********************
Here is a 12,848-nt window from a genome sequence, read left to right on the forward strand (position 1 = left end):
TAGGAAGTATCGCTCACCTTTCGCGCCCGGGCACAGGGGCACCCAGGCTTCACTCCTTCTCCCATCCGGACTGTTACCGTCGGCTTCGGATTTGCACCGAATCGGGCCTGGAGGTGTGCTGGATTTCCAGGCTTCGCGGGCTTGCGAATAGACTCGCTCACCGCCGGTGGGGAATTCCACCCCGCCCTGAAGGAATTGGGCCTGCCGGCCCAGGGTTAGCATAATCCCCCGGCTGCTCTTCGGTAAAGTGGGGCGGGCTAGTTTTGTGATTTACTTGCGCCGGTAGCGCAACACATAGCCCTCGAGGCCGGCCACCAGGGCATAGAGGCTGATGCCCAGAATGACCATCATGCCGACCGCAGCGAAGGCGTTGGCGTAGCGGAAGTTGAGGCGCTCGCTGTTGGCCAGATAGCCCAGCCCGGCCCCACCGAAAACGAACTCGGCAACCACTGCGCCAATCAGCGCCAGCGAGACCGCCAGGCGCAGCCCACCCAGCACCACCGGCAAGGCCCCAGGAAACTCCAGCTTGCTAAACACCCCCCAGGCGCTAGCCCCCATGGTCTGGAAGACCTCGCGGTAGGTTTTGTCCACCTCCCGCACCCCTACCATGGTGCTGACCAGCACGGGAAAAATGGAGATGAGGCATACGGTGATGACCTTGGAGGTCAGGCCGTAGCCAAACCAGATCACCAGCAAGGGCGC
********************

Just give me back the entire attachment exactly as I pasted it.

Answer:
Here is a 12,848-nt window from a genome sequence, read left to right on the forward strand (position 1 = left end):
TAGGAAGTATCGCTCACCTTTCGCGCCCGGGCACAGGGGCACCCAGGCTTCACTCCTTCTCCCATCCGGACTGTTACCGTCGGCTTCGGATTTGCACCGAATCGGGCCTGGAGGTGTGCTGGATTTCCAGGCTTCGCGGGCTTGCGAATAGACTCGCTCACCGCCGGTGGGGAATTCCACCCCGCCCTGAAGGAATTGGGCCTGCCGGCCCAGGGTTAGCATAATCCCCCGGCTGCTCTTCGGTAAAGTGGGGCGGGCTAGTTTTGTGATTTACTTGCGCCGGTAGCGCAACACATAGCCCTCGAGGCCGGCCACCAGGGCATAGAGGCTGATGCCCAGAATGACCATCATGCCGACCGCAGCGAAGGCGTTGGCGTAGCGGAAGTTGAGGCGCTCGCTGTTGGCCAGATAGCCCAGCCCGGCCCCACCGAAAACGAACTCGGCAACCACTGCGCCAATCAGCGCCAGCGAGACCGCCAGGCGCAGCCCACCCAGCACCACCGGCAAGGCCCCAGGAAACTCCAGCTTGCTAAACACCCCCCAGGCGCTAGCCCCCATGGTCTGGAAGACCTCGCGGTAGGTTTTGTCCACCTCCCGCACCCCTACCATGGTGCTGACCAGCACGGGAAAAATGGAGATGAGGCATACGGTGATGACCTTGGAGGTCAGGCCGTAGCCAAACCAGATCACCAGCAAGGGCGC